A universal ACT prevention program developed by Fredrik Livheim and Francis De Groot (F. De Groot 2005; Livheim 2004) was adapted to the Flemish school context (Bockstaele 2012) for the current study. The program consisted of 4 weekly, 120-min classroom sessions. All sessions included a psycho-educational part focused on theory and background, as well as a practical part with experiential exercises and homework assignments. Participants were encouraged to apply the skills throughout their daily life. They received a workbook for reviewing the material at home and for making notes during their at-home practice (Bockstaele 2011).

In sessions one and two, the main focus was on values clarification, defusion, and self-as-context techniques to help students experience the difference between “experiencing something” and “the person having the experience.” The third session focused on stress and acceptance as an alternative for experiential avoidance. The “passenger on the bus” metaphor was used in the fourth and last session to link all the processes together. This metaphor describes the way internal experiences (thoughts, emotions, memories, etc.), represented as passengers on the bus, often seem to drive our lives. In these last two sessions, attention was given to planning and engaging in committed action. The program was intended to be applicable for all students and thus a universal prevention program.

The control group was students following their regular school program.


For all 11 dependent variables  the critical tests for the ACT intervention were non-significant.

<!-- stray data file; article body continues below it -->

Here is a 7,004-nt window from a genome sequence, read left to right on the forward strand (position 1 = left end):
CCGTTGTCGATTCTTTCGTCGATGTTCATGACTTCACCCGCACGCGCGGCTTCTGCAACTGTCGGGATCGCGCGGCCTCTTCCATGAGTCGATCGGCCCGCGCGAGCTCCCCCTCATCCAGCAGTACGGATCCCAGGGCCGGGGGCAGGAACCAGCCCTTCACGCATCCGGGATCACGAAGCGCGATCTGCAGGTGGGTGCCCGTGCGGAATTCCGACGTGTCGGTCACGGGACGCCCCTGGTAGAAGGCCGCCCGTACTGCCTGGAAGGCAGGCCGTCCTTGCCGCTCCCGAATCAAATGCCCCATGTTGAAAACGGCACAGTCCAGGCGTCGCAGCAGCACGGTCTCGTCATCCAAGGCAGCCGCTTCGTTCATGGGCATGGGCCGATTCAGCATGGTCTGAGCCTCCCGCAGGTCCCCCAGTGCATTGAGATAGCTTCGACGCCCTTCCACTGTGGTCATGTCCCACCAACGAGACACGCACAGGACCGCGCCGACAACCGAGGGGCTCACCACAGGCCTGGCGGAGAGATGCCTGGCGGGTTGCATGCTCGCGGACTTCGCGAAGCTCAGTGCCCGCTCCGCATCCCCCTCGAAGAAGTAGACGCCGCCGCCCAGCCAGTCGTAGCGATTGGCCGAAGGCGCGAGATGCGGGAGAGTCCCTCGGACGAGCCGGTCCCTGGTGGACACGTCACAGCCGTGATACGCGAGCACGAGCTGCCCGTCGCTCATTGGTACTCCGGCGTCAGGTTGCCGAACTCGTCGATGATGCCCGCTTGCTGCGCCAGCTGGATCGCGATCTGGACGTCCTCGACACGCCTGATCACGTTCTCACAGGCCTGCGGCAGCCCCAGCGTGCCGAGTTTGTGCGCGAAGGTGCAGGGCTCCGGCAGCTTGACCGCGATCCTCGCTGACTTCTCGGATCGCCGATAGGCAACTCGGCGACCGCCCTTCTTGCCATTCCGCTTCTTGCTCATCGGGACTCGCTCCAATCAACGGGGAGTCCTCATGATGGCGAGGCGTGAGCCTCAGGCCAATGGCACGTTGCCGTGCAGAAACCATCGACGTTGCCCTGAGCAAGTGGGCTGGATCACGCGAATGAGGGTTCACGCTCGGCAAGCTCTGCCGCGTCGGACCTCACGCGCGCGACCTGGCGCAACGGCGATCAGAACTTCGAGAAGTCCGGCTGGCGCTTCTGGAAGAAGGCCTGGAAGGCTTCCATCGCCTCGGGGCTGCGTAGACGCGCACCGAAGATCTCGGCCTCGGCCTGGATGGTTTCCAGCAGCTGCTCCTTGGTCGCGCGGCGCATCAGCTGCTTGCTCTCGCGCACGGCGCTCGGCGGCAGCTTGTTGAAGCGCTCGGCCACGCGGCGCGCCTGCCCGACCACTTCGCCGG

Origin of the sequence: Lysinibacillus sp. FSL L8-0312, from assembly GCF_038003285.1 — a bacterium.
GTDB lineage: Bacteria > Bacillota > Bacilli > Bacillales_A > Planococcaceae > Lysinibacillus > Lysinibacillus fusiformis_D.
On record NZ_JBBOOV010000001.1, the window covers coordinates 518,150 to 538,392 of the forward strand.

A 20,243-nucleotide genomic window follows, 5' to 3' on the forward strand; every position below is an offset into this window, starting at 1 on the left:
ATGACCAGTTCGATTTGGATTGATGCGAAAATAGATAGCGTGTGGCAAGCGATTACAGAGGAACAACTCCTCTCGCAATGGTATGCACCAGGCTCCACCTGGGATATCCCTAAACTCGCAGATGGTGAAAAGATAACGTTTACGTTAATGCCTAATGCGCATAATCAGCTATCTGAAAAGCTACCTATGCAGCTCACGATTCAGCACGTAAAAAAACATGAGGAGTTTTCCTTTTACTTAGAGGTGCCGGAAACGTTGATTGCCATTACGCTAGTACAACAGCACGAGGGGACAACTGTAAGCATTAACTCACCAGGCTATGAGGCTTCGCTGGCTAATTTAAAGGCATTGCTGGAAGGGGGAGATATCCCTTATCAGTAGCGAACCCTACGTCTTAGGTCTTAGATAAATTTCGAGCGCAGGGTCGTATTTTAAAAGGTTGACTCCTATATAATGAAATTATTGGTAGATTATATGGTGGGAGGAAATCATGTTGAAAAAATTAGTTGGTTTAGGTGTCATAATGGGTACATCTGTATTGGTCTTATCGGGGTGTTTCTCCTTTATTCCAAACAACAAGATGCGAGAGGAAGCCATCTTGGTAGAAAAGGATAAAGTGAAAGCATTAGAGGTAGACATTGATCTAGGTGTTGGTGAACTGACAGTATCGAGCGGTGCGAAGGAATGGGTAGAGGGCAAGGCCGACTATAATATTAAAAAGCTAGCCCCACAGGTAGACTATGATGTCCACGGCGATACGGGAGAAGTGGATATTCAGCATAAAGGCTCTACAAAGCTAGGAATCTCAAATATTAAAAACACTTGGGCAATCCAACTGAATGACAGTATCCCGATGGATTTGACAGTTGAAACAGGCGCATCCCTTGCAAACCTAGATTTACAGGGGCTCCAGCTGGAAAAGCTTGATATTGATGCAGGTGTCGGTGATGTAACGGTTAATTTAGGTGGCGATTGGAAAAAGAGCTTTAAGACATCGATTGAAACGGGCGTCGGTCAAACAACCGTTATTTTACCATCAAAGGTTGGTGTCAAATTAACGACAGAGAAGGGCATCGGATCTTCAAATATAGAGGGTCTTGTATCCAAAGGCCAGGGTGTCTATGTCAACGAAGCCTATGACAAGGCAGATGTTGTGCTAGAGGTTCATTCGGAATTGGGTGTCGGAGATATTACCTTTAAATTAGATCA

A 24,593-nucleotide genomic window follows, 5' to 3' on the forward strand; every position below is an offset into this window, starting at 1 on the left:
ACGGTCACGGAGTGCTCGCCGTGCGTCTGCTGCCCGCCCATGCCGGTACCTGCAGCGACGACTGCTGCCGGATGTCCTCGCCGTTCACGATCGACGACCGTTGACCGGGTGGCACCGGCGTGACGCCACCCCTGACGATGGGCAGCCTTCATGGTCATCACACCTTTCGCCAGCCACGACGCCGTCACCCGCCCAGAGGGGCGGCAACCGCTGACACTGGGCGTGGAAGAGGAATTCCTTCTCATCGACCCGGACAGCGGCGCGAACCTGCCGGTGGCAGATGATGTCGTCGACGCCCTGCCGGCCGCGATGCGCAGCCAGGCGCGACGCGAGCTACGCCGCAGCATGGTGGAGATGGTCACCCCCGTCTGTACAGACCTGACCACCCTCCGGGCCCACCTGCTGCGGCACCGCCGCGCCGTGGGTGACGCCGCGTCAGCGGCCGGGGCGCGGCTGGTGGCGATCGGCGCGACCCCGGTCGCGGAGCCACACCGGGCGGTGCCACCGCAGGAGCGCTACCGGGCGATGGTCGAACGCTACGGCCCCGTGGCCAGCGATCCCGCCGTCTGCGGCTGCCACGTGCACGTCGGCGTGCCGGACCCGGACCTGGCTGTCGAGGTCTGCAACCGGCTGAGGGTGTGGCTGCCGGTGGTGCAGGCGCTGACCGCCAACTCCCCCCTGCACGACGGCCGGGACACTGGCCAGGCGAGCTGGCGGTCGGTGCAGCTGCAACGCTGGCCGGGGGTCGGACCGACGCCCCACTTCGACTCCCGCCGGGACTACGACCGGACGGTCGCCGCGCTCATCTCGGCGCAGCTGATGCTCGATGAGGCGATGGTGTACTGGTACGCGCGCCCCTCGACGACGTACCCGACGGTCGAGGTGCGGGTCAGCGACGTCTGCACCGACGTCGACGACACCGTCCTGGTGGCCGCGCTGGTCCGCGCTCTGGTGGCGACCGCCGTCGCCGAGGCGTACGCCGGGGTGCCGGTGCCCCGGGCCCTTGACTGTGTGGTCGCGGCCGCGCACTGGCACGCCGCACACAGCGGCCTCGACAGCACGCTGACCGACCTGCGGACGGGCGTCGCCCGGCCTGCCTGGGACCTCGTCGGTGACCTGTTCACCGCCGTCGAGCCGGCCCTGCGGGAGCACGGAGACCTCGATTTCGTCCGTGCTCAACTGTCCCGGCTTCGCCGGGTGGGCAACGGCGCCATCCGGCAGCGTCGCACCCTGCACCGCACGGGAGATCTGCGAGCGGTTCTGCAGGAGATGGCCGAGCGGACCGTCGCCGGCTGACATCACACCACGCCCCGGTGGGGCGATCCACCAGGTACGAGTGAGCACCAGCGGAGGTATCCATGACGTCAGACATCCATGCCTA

Because of the differences in baseline characteristics, we also performed an additional subgroup analysis on students with relatively high levels of externalizing problems because this group was more likely to drop from the study.

My interpretation

 This study introduces the distinct ACT brand into the competition for funds that are being made available for mental health programs in schools. The rationale for all such programs remains weak.

The rationale for an ACT-based program is only persuasive to someone already buying into its theory and weakly validated measures of process and mechanism. I wonder what the teens felt having to sit through the classes. Were they at least entertained?

In a nondistressed, general adolescent sample, we can’t really expect to such interventions will reduce the distress because of floor effects. The introduction of an ACT framework is novel, but the ACTvariables are mainly of interest to those who adhere to the model. The validity they have outside the model is in modest associations with measures of distress.

At least some of the impetus for such programs is the perception of professionals and parents that schools are stressful environments because of the heightened demands for achievement and the consequences of not performing well on tests and other evaluations.  Maybe these conditions exist, but these remedies are irrelevant and ineffective. I would suggest more directly addressing these environmental coinditions

Students actually in need of psychological intervention are ill-served by such interventions, which are too low in intensity and poorly focused. Moreover, the availability of such programs diverts resources from more proven interventions and discourages better focused efforts to increase the timely access to services because of the illusion

Questionable meta-messages

(1) Well-being takes focused practice, rather than emerges out of naturally occurring activities

(2)Schools are the most appropriate places to provide such learning, even at the sacrifice of other resources and time devoted to other activities.